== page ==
"I feel like it's a great matchup for us," Buckley said, "and I think they feel the same way for them. Part of it is our kids really know each other a lot from playing together or playing against each other. But also, I think our strength is our guard play and their strength is their guard play. Overall, we look to do a lot of the same things. Our offense is very similar to their offense, so we're pretty close to mirror images."
Both teams also have a lot of versatile players. Most of their guards can rebound and most of their forwards can play on the perimeter.
The Eagles' game starts with 5-foot-7 junior ball handler Danielle Edwards, a two-time All-Metro pick and a first-team selection last season. Jacobs, a 5-9 senior forward who plays taller, is key for them on the boards while Logan, a 5-11 All-Metro second-team guard, has range on her jump shot and the size to battle inside. In the semifinal, Edwards and Logan scored 15 each and Jacobs had 14.
Guard Maya Wynn, a 5-11 senior, has exceptional range, hitting a very long 3-pointer in the semifinal. Center Jameria Johnson, a 6-2 junior, can be a tough matchup inside.
Lindsey Edwards, a 5-10 junior and All-Metro second-team forward who had 16 points in the semifinal, leads an exceptionally balanced Reds lineup. At 6-1, junior forward Michala Clay is tough on the boards and can also hit the 3-pointer. Three sophomores — 5-10 point guard Jaia Alexander, 6-foot forward Bailey Andrews and 5-10 guard Ryan Holder — could lead the team on any given day.
Both teams also have a couple of key wild cards off the bench.
For the Reds, their only senior Tatyana Carter, a 5-11 senior, can be a game changer. She played a key role in keeping the Eagles from running away with the first meeting in December, and without her defensive effort against stellar Pallotti forward Beverly Ogunride in the semifinal, the Reds might not be in the final. The Reds also have 5-9 freshman guard Jeydah Johnson, a fearless 3-point ace.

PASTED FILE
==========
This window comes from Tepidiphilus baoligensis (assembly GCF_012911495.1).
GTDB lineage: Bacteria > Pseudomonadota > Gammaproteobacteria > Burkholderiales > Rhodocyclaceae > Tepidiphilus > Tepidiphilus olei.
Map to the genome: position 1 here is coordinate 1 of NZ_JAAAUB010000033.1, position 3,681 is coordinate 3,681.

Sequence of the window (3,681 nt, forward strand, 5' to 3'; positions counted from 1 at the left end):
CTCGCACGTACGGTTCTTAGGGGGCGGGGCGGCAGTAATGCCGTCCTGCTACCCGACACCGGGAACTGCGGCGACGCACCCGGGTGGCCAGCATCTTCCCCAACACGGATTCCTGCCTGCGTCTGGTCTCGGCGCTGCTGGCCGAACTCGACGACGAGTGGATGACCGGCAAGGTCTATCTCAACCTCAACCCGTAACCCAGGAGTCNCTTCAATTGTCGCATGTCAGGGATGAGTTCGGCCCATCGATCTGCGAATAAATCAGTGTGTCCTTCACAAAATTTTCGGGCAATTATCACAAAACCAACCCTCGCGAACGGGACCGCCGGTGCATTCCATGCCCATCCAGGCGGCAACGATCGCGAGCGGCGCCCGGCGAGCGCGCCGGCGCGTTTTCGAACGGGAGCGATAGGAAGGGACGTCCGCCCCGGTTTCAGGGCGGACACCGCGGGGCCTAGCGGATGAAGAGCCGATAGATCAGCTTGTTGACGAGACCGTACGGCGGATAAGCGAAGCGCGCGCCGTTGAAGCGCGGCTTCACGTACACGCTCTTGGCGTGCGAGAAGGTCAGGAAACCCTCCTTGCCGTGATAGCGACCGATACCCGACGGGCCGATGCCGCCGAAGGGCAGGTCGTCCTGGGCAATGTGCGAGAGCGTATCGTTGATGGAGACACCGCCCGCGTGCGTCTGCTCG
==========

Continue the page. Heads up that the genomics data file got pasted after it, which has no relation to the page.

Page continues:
The Eagles get key minutes from 6-foot sophomore forward Andrea Robinson, who hit three of four free throws in the last two-and-a-half minutes of the semifinal to help keep St. Frances at bay. Guard Lilli Robb, a 5-7 senior, can be a hot perimeter shooter off the bench.
As with the rest of the season, the title game figures to be a battle to the wire. Anything, or anyone, could make the difference.
Both coaches took their teams to out-of-town tournament to prepare them for the playoffs, losing some games but also scoring some big wins. McDonogh (25-2) beat Oregon City, Ore., en route to winning a tough division of the Diamond State Classic holiday tournament in Wilmington, Del.
Roland Park (20-6) lost a few more games on the road but gained valuable experience, playing tough competition, including Poly, which nipped the Reds, 53-49, to take over the No. 2 ranking.
"We play the top six or seven teams in the area, and Roland Park does the same thing," Rees said. "And we're going outside the [conference] schedule where we're playing national-caliber teams in between games. We're 25-2 now, and if I look at those wins, there are some good wins in there. It's just hard to, every day, come out and play at that level. It's just a grind. I don't think people really realize what's that like."
Both teams have played 12 games against teams ranked in The Sun's Top 15. On Monday, 13 will be a lucky number for one of them.